In December 2023, the Singapore-Asia Taxonomy was launched by the Monetary Authority of Singapore at the United Nations COP28 climate conference in Dubai. The taxonomy established the criteria for banks and financial institutions on the financing of green business activities, and transitional activities that are currently not green but are on a pathway to net-zero emissions. This will reduce the risk of green or transition-washing by banks and financial institutions and ensure that transition activities will meet the green criteria over time. The Competition and Consumer Commission of Singapore is developing a set of guidelines to provide greater clarity to suppliers on the environmental claims that could amount to unfair practices under the Consumer Protection (Fair Trading) Act, after a study found that one in two products sold online overstated their environmental claims.

In Switzerland, there is no legal definition of the term greenwashing. However, the Swiss Bankers Association, which represents the banking sector, is pushing for self-regulation rather than be subject to tighter government oversight of sustainable finance through government rules. Switzerland, a huge centre for asset and wealth management, accounted for sustainable investments totalling around CHF1.6 trillion (USD1.79 trillion) in 2022, according to Swiss Sustainable Finance, an industry association. There are no figures on Swiss cases of greenwashing.

The European Union’s Green Claims Directive (GCD) is intended to reinforce regulatory measures against false or misleading environmental claims, commonly known as ‘greenwashing’, from hindering the green transition. EU legislators are proposing a ban on false environmental claims as a measure to combat greenwashing. Under the proposed GCD rules, businesses will be required to substantiate explicit environmental claims before publication, providing consumers with transparent, reliable and valuable information. The Directive outlines specific requirements for substantiating explicit environmental claims — for example, by requiring lifecycle considerations, disclosing scientific evidence and explaining any deviation from law or industry and sector standards.

Information must be disclosed together with the product, through use of a URL or QR code. In general, the disclosure information is expected to cover:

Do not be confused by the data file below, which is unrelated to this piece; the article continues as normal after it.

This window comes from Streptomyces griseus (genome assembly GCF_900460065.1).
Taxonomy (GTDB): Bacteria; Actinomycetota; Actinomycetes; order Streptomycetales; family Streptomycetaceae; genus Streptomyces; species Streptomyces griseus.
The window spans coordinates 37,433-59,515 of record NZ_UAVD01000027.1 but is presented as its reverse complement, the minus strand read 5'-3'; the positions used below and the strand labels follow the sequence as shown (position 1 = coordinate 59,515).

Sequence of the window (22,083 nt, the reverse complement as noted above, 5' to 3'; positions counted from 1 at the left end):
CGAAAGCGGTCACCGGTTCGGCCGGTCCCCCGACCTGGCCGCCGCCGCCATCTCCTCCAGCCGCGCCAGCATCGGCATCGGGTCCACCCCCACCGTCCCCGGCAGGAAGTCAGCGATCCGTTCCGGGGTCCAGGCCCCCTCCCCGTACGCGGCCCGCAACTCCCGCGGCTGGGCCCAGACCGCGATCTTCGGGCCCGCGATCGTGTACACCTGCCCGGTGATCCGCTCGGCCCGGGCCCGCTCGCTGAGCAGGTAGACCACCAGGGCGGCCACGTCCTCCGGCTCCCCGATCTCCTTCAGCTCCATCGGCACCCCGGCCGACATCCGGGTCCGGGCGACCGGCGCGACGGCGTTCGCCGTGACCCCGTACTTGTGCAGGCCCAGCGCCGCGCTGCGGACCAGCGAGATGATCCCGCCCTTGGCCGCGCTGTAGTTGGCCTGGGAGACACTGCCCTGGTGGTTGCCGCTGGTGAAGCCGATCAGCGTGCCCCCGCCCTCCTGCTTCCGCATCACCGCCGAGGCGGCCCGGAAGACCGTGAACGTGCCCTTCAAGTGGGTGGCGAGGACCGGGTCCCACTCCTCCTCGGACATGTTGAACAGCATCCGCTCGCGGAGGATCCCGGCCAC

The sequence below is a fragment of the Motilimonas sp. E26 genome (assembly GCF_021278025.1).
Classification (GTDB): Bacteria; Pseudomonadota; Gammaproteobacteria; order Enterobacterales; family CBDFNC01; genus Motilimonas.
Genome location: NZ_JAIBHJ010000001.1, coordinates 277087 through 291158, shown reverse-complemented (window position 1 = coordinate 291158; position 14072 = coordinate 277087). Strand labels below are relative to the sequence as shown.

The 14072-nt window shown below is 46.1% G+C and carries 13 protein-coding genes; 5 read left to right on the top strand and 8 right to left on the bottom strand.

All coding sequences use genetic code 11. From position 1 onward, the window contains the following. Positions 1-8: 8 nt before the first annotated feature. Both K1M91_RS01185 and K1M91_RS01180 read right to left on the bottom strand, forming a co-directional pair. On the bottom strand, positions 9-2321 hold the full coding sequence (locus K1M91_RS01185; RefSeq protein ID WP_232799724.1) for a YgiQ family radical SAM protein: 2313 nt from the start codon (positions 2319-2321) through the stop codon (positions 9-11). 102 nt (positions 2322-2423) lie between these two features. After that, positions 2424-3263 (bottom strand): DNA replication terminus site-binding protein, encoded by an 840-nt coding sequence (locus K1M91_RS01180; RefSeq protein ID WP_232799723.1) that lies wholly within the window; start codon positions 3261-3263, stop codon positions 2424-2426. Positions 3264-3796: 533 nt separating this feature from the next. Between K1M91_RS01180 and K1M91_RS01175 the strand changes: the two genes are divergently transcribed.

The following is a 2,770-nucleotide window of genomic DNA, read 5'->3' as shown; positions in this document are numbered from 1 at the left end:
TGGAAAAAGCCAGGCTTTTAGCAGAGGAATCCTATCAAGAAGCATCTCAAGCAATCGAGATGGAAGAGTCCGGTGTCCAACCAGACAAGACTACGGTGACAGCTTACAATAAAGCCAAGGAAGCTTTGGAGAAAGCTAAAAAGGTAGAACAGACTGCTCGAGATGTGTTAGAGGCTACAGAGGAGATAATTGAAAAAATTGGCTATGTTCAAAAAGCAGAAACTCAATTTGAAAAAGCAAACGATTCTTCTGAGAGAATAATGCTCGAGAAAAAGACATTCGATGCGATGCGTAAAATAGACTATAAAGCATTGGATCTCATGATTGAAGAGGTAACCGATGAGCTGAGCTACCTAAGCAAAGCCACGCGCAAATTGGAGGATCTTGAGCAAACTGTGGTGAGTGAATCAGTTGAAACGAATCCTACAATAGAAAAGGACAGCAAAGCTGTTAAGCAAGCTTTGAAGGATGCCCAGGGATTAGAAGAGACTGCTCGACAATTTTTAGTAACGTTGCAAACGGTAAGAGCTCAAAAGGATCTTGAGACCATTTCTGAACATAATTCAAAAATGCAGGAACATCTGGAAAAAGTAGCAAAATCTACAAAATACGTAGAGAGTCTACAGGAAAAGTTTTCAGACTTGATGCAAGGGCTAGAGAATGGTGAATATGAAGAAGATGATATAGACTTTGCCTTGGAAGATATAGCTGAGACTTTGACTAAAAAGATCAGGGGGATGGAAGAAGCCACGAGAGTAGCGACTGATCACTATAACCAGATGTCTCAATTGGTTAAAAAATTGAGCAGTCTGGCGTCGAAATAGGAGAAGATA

• environmental aspects, impact and performance included in the claim;
  • relevant EU or international standards used as part of the substantiation;
  • how improvements related to the claim are achieved;
  • information on greenhouse gas off-setting;
  • underlying studies or calculations used to assess, measure and monitor impacts, aspects or performance;
  • certificate of conformity; and
  • in case of comparative advertising, appropriate comparative data.

Firms are required to consider very carefully the relative significance of the environmental impacts, aspects or performance. Consequently, they should not publish environmental claims without considering the balance, weight and precision of those claims. Moreover, the GCD defines mandatory governance criteria for environmental labels. These include requirements that the governance model be transparent, stakeholders be considered, and an on-going process be established for evaluating complaints, disputes and handling of non-compliance with the requirements of the labeling scheme. Additionally, environmental claims and labels will also be subject to third-party verification. The aim of the verification process is to assess compliance and not a guarantee against civil liability or scrutiny by authorities. Public authorities are expected to conduct regular checks of companies’ compliance with the regulation and publish public reports on the results.